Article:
Getting Started with the Splunk App for Infrastructure and Using it as the Basis for your ITSI Entity Strategy

      By: Brent Mckinney  | Splunk Consultant


As the name implies, the Splunk App for Infrastructure (SAI) allows you to monitor and troubleshoot your business’s infrastructure with pre-built and highly customizable displays. SAI provides insight into all layers of your organization’s infrastructure. Splunk’s IT Service Intelligence (ITSI) is a premium offering that allows you to further monitor your infrastructure, through the means of setting analyzing KPIs across all entities in your organization. ITSI utilizes machine learning to baseline what is normal behavior and help identify anomalies in your data.


Getting started with Splunk App for Infrastructure

There are 3 major components of the SAI: Getting Data In, investigating your Data, and setting up alerts.

The first step is to decide what you want to monitor. SAI offers a handful of options to bring in data, from a variety of sources. Once the SAI is installed in your Splunk environment, you can visit the “Add Data” page within the app to explore these options. Some options utilize other Splunk-built add-ons like the add-on for AWS, which you’re most likely already using if you’ve onboarded AWS data in the past. Other options allow you to utilize OS daemons like collectd for Linux machines. There are options for Windows, OSX, Kubernetes, and more.

Once you’ve begun onboarding data through one of these avenues, you can immediately start investigating. In the “Investigate” tab of the SAI, you can see all entities that were onboarded in the previous step. Splunk uses the term “entity” when describing your individual data sources. This could be a physical server at your organization, a cloud instance in AWS, or any source that you define as a center for monitoring.  The investigate tab shows you a list of all entities, their current status, last time data was collected, and any tags associated. You can also use this page to assign entities to specific groups, that can be used to further classify all components of your infrastructure. From here you can click directly on an entity in the list and see an overview of key metrics that are being collected. This typically shows the OS and current version, network I/O, memory and CPU utilization, and disk space free % by default. You can drill down further by visiting the analysis tab and building custom views by dragging and dropping available metrics to the dashboard. This allows different users to easily build views to monitor their systems.

Finally, you can set up alerts for your entities and specific metrics, based on conditions that you define. You can alert if a certain metric exceeds or falls below a certain value, and assign severities. The “Alert” tab is a great way to view and manage all alerts in SAI, as it shows you which entities triggered alerts, each entity’s severity, how many times the alert was triggered, and the timestamps that they occurred.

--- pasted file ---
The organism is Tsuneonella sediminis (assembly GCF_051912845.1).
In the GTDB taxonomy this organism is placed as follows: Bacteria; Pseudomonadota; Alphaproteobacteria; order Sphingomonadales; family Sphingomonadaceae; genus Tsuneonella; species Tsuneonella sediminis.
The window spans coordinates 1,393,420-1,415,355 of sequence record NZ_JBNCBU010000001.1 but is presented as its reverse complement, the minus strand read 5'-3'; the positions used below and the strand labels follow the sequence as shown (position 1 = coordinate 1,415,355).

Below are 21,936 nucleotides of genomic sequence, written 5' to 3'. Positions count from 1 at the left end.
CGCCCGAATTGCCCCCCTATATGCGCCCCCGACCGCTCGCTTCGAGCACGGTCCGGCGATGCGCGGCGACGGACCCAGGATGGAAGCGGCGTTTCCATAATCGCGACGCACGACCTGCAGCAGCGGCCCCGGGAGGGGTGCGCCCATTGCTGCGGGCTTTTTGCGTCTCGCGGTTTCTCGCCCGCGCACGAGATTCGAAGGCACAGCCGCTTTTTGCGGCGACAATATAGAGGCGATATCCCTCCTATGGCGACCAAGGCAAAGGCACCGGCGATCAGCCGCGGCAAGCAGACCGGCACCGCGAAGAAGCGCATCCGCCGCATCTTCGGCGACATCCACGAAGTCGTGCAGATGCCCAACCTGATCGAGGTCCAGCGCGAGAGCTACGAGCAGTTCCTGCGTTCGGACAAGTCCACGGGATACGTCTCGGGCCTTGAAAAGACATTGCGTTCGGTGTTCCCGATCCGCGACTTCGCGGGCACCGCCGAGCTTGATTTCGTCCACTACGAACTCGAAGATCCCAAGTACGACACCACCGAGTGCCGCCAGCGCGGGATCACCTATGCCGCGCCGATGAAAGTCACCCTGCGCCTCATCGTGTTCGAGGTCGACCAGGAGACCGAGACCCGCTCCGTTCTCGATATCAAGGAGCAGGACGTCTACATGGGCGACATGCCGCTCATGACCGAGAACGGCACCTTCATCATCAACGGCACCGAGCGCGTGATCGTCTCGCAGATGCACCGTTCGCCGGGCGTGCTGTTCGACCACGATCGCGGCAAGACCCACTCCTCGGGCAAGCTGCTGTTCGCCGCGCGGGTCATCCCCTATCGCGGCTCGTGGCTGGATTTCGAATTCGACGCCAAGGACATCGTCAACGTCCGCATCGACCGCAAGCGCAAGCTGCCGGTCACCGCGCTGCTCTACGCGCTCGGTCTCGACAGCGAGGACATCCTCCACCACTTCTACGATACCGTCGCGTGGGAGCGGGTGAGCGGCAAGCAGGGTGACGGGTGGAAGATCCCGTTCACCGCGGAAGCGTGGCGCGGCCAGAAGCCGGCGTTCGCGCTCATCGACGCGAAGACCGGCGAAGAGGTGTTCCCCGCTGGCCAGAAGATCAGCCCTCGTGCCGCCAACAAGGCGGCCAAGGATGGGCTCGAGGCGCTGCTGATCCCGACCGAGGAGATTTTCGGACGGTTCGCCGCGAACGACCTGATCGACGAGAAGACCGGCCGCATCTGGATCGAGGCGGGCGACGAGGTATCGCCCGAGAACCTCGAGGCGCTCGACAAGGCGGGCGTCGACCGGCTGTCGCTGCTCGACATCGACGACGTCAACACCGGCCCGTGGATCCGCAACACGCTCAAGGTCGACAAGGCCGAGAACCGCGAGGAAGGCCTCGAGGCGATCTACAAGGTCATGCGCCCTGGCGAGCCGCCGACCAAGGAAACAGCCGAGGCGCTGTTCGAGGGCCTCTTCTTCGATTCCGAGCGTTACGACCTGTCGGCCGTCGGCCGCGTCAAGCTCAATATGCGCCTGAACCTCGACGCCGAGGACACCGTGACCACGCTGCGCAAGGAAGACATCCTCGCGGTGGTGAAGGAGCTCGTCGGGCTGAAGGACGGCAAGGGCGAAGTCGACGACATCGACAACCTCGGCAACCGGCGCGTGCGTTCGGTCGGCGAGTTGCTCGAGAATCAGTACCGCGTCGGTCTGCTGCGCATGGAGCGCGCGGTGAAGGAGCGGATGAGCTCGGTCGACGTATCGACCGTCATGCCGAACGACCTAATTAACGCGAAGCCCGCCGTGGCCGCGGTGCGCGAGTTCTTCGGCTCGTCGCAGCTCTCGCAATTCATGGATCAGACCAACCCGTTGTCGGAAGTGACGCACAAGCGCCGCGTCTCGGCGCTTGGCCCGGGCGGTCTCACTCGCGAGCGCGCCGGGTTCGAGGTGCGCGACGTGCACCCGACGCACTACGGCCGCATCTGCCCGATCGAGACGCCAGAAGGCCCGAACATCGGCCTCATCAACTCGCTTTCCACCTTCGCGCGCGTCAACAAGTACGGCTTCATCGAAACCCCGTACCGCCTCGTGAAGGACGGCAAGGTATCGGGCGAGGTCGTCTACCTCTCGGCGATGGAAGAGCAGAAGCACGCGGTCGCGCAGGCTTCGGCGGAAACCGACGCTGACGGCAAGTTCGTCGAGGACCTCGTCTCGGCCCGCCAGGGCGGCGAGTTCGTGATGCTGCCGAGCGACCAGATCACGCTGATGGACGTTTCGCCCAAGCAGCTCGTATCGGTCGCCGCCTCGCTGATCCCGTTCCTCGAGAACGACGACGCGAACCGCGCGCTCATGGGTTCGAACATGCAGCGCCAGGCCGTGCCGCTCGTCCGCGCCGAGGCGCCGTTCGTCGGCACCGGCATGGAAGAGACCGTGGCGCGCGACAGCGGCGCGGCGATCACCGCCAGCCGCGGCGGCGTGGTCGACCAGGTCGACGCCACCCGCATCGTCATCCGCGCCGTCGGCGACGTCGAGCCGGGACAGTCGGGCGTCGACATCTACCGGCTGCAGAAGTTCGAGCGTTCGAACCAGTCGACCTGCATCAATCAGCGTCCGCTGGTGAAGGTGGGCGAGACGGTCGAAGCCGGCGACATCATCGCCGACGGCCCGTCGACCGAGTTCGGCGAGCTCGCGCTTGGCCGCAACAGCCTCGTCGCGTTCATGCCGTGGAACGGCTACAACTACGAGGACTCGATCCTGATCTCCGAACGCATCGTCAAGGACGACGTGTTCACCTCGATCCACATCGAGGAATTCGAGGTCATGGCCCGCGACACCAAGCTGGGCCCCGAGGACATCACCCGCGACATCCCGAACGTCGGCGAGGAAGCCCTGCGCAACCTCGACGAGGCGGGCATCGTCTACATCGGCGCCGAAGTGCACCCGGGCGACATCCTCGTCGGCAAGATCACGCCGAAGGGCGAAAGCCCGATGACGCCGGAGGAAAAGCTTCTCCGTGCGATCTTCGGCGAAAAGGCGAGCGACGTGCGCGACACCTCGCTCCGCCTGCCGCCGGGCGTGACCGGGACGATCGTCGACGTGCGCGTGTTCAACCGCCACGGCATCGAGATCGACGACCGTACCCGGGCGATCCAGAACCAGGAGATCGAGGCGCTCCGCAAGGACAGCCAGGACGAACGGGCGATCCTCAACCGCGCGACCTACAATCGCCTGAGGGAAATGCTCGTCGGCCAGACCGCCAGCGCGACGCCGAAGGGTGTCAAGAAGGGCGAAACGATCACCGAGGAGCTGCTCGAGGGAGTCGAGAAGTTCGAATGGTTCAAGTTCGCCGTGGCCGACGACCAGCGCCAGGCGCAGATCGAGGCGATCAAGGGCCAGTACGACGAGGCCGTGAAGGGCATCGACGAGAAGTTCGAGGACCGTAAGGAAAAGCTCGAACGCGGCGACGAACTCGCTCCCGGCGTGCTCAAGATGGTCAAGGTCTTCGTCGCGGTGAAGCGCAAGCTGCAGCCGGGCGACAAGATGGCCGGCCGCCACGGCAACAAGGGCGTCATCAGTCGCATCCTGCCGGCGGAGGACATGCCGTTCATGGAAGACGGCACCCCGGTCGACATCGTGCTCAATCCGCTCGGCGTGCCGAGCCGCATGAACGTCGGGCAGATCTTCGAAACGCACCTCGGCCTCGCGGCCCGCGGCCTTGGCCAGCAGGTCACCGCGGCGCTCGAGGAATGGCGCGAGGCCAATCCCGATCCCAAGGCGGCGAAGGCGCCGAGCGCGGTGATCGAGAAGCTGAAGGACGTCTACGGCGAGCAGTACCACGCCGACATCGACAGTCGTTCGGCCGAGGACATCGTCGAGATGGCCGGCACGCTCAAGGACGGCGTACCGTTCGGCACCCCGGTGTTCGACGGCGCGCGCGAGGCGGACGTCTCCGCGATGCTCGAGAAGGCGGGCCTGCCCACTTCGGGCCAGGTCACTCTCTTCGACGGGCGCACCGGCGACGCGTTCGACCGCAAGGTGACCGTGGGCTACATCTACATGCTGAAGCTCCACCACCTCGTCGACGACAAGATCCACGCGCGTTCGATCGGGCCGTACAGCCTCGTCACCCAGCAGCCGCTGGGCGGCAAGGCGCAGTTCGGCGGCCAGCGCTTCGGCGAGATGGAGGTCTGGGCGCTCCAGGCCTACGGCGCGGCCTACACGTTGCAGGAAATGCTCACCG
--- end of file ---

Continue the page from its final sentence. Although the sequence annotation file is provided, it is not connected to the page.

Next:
Integrating with ITSI

Similar to SAI, one of the first steps in bringing ITSI to life is defining the entities you want to begin analyzing. Luckily, ITSI offers seamless integration with what’s already defined in SAI. Under the “Configuration > Entities” tab in ITSI, you can select “Manage Integrations” and you have the option to integrate both entities and alerts from SAI into ITSI.

The key to why this is important is this: SAI offers a way to get data in from a large variety of sources, and makes it easy to choose what you want to monitor from each of these sources, while ITSI specializes in painting a detailed picture on how all of these sources operate and contribute to the health of the overall environment. Using the SAI to define entities, bring in data, and validate metrics, makes setting up services and getting the value of ITSI seamless. ITSI relies on many different data sources if you’ve got a wide range of KPIs you want to monitor, so it can be confusing trying to set up services and monitor KPIs when you’re not sure if the data is even there to support it. SAI solves that problem by allowing you to easily add data to Splunk, verify that the metrics you’re interested in are indeed coming in, and then allowing to import these entities directly into ITSI for analytics.

ITSI’s power is analyzing KPI behavior over time, by learning and analyzing the behavior of entities in your organization. ITSI was not built to collect data in the way that SAI does. So using SAI to create and manage entities in your infrastructure makes it easier to simply assign entities in ITSI and begin analyzing, rather than using ITSI as a means of creating entities and validating data.


Want to learn more about the Splunk App for Infrastructure and using it as the basis for your ITSI entity strategy? Contact us today!